RG: "Transmission through other means."

LLM: "Transmission to other beings."

RG: "Now the Karmapa, when he was alive, heard a group of Westerners playing these singing bowls, they played for him. And the Karmapa himself, he said that this sound of the singing bowl is the sound of the Void. 7  What do you think he meant by that?"

LLM: "Most people they don't know, just their listening for sound. Someone who has emptiness, meditation, samadhi, definitely they get teaching from those singing bowls."

RG: "So you think these singing bowls were made in eastern Tibet, near the Chinese border, what previously was the Chinese border?"

LLM: "Chinese border. Lama Leshe says that this quality is very top quality, many different jewels are inside, gold, silver, so many different jewels are mixed in this. Before they had one set of offering bowls, we call 'Mego Gutsag'. If we see like this nine heads, it's really very valuable."

RG: "And what would these heads be?"

LLM: "They say 'Mego Gutsag'. They had two factories there, one is in Jang and one is in Hor. Jang made its sign, nine head is the sign of Jang, from that factory. Hor has most . . . Hor their making so many beating marks, so that means it's made from Hor."

RG: "This nine head, this would be cut into the metal? How is it put in the metal? It's like the maker's sign, right?"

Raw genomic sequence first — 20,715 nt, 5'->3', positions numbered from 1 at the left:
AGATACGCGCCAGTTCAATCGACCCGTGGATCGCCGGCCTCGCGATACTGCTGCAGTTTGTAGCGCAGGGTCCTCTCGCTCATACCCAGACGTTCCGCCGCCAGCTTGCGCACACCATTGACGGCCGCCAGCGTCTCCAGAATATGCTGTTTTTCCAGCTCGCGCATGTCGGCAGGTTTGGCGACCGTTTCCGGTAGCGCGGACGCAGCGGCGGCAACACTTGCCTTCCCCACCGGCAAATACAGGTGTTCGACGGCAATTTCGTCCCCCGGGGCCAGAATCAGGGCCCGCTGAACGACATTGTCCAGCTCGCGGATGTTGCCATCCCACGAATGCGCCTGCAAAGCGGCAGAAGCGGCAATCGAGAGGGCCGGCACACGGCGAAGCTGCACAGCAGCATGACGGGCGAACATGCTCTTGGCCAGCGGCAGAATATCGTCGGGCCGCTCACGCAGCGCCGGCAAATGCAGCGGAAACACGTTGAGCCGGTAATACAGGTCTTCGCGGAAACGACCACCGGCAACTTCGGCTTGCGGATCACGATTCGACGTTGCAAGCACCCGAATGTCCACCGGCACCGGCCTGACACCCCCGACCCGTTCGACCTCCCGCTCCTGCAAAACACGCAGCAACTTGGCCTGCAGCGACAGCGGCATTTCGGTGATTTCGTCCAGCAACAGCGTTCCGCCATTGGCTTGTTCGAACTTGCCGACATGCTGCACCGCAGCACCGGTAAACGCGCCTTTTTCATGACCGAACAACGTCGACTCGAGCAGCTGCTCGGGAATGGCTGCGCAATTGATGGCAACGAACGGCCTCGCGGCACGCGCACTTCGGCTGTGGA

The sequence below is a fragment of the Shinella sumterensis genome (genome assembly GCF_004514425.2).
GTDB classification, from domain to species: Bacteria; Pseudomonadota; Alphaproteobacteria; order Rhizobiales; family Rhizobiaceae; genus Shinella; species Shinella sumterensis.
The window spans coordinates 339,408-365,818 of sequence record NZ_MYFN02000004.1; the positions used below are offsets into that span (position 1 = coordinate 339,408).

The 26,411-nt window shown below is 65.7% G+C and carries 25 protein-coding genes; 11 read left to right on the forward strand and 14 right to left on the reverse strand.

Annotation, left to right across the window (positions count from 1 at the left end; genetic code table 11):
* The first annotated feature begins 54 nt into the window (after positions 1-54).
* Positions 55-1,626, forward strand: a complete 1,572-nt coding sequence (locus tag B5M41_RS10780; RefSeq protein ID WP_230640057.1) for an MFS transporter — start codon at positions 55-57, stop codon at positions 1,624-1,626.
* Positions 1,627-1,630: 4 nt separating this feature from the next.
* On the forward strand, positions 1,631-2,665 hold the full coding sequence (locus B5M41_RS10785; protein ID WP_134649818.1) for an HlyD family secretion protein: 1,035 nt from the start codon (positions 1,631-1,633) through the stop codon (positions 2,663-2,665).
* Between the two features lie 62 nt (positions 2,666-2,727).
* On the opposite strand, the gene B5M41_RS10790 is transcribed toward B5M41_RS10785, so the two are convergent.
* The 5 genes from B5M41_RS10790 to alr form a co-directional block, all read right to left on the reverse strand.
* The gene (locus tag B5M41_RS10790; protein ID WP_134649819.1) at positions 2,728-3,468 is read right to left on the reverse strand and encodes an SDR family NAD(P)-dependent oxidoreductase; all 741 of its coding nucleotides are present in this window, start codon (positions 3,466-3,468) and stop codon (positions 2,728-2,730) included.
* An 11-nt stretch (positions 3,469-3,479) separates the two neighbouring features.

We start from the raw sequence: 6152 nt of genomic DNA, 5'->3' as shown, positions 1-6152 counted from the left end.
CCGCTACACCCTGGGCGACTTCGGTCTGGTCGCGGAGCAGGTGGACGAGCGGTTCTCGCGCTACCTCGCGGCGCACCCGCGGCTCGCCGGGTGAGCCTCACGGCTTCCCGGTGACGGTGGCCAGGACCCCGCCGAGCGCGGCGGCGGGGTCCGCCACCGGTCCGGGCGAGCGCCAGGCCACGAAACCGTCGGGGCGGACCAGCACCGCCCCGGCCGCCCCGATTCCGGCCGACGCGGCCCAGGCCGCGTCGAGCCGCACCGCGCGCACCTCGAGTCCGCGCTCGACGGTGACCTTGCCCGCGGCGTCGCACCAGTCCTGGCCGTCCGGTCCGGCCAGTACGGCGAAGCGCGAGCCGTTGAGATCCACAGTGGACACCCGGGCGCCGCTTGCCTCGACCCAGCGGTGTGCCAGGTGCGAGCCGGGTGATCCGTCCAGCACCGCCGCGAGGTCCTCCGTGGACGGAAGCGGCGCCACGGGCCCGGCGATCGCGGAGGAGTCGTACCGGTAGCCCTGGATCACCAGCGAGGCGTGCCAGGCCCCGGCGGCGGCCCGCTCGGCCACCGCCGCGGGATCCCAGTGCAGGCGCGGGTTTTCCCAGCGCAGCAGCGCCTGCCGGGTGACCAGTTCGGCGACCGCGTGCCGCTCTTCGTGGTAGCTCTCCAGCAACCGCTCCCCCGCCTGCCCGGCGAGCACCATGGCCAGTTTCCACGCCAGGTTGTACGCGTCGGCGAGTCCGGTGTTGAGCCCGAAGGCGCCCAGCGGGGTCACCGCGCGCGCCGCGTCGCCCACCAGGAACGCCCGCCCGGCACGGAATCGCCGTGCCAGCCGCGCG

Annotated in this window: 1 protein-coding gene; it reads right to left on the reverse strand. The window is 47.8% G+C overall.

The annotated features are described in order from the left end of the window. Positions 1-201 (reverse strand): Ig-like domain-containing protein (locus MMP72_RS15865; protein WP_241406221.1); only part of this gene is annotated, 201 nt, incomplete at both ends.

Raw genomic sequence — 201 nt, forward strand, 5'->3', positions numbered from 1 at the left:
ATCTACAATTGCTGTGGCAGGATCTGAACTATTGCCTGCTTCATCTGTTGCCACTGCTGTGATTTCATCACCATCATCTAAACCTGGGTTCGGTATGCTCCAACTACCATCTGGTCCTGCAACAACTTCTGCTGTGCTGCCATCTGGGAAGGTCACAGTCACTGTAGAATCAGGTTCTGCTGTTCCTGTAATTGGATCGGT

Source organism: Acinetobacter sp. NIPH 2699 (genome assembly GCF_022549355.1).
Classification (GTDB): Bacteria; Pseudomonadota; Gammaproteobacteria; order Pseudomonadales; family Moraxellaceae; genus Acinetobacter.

LLM: "No, no. If you look at it from the side it looks like nine, nine heads, one on top of the other. We can see them, very smooth. One have like this, one has like this. So nine is, we can see . . ."

RG: "Like on Padmasambhava's staff, how they have the three heads, one on top of the other."

LLM: "Yes, yes."


RG: "I noticed he was just looking at this bowl for something. He was looking to see if he could see anything there? He was looking at the bottom, examining the bottom very carefully. A lot of these bowls being very old and worn . . . the beating marks."

LLM: "Yes, beating marks. It definitely comes from Hor because of the beating marks."

RG: "So this was previously a famous metal working center before the Chinese invaded?"

LLM: "Famous before the Chinese invaded Tibet. Hor was famous. Nobody can reproduce this quality."

RG: "So do you think that this technique, who ever had the secret of making them, is now lost?"

LLM: "I think so. Very long time ago."

RG: "How old is he, Lama Lobsang Leshe, actually? Does he know approximately how old he is?"

LLM: "Seventy."

RG: "Because in our inquiries, of trying to get this information on Tibetan singing bowls, originally we asked Ama-la, and she also . . . How old is Ama-la now?"

LLM: "Fifty-eight."